Opinion

What the American Legion is about

This Is Who We Are

We are all veterans of some distant war and because of that, for

God and country, we associated ourselves together for the following

purposes: to uphold and defend the constitution of the United States of America;

to maintain law and order; to foster and perpetuate a 100 percent

Americanism, to preserve the memories and incidents of our association in the

great wars; to inculcate a sense of individual obligation to the community, state

and nation; to combat the autocracy of both the classes and the masses;

to make right the master of might; to promote peace and goodwill on earth;

to safeguard and transmit to posterity the principles of justice, freedom and

democracy.

This Is What We Do

The American Legion annually lobbies in Congress to maintain

current rights and benefits for all veterans, stands at the forefront in the

on-going effort to protect "Old Glory" from desecration, provides the

Veterans Hospital with new equipment as is possible, provides assistance to

all veterans when needed, sponsors Boy Scouts of America, sponsors

Boys State, sponsors oratorical contests, supports education, supports

Special Olympics, supports American Legion baseball and Sno-Valley North

Little League Baseball, provides memorial ceremonies at the Novelty Hill and

the Carnation cemeteries annually, provides scholarships through the

"Need a Lift" educational program and

supports many various programs in support of children and youth.

This Is What Is Happening

All of the World War I veterans have gone on to the jurisdiction of

the greatest commander of us all. World War II veterans are joining their

World War I comrades at the rate of 1,500 per day. The biggest share of

Korean veterans have reached or gone by their 65th birthday.

For the American Legion to continue being successful in all the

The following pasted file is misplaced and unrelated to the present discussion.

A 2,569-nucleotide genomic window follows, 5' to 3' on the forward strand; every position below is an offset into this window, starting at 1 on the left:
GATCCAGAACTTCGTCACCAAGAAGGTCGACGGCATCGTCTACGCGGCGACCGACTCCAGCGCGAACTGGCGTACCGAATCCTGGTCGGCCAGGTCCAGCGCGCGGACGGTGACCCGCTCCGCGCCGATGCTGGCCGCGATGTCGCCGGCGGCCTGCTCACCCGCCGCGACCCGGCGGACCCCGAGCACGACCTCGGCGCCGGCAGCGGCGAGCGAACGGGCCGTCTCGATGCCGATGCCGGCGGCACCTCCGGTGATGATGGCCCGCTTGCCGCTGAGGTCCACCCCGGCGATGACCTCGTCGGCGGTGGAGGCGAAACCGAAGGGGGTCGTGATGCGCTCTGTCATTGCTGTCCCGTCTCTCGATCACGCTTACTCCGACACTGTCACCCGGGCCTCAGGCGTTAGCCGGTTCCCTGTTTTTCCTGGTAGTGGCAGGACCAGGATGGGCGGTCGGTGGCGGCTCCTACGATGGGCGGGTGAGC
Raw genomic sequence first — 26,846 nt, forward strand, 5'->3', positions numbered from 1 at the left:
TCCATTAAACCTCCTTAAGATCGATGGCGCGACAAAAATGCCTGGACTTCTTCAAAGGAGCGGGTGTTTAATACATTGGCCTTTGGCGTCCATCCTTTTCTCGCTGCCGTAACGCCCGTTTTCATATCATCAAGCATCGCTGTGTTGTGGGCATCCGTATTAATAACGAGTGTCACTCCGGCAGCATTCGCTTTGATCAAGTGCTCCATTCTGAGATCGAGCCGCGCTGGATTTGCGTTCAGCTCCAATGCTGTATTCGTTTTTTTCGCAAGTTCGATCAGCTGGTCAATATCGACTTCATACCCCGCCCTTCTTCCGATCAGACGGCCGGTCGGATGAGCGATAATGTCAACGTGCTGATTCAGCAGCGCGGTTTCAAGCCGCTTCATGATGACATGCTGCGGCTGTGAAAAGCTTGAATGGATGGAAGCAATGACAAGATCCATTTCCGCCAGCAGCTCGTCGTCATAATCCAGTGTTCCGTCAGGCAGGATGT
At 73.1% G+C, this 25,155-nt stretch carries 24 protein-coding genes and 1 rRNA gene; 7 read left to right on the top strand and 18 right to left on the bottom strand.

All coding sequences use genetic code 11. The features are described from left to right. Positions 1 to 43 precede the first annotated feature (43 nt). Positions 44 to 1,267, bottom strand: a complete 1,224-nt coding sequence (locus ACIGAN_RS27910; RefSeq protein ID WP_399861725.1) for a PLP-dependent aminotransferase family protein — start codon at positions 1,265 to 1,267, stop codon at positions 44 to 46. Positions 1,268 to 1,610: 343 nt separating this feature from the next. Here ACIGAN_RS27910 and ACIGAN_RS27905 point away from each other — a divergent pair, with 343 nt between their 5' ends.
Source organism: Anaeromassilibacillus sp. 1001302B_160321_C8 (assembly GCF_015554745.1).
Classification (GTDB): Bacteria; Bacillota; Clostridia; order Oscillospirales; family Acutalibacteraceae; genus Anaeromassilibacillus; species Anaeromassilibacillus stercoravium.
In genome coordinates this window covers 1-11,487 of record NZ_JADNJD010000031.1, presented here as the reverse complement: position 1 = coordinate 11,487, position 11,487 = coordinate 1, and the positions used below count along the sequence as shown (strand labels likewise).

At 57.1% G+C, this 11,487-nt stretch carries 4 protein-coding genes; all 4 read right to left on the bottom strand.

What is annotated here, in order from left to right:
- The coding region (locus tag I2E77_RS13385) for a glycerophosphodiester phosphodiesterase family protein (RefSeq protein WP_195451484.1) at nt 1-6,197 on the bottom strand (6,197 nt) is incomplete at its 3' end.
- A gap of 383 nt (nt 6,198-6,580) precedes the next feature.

things they do, it needs veterans from later military conflicts to take an

interest and commit themselves to their country. The struggle to maintain our

freedoms and rights does not take place only on the field of battle. The

struggle continues on a daily basis whether there is military conflict or not.

Fellow veterans, you may feel that you have done your share and

your work is done. It would be nice if that were true, but there will never be

a time when we can just relax and stack our arms. Guns are just replaced

by words and deeds.

You can join the American Legion by calling (425) 788-6672. If no

one is at the phone, leave your name and phone number on the recorder.

Your call will be returned.

DAVE BELLIN, Adjutant

Carnation Post No. 199

We encourage an open exchange of ideas on this story's topic, but we ask you to follow our guidelines for respecting community standards. Personal attacks, inappropriate language, and off-topic comments may be removed, and comment privileges revoked, per our Terms of Use. Please see our FAQ if you have questions or concerns about using Facebook to comment.
blog comments powered by Disqus

Read the Nov 26
Green Edition

Browse the print edition page by page, including stories and ads.

Browse the archives.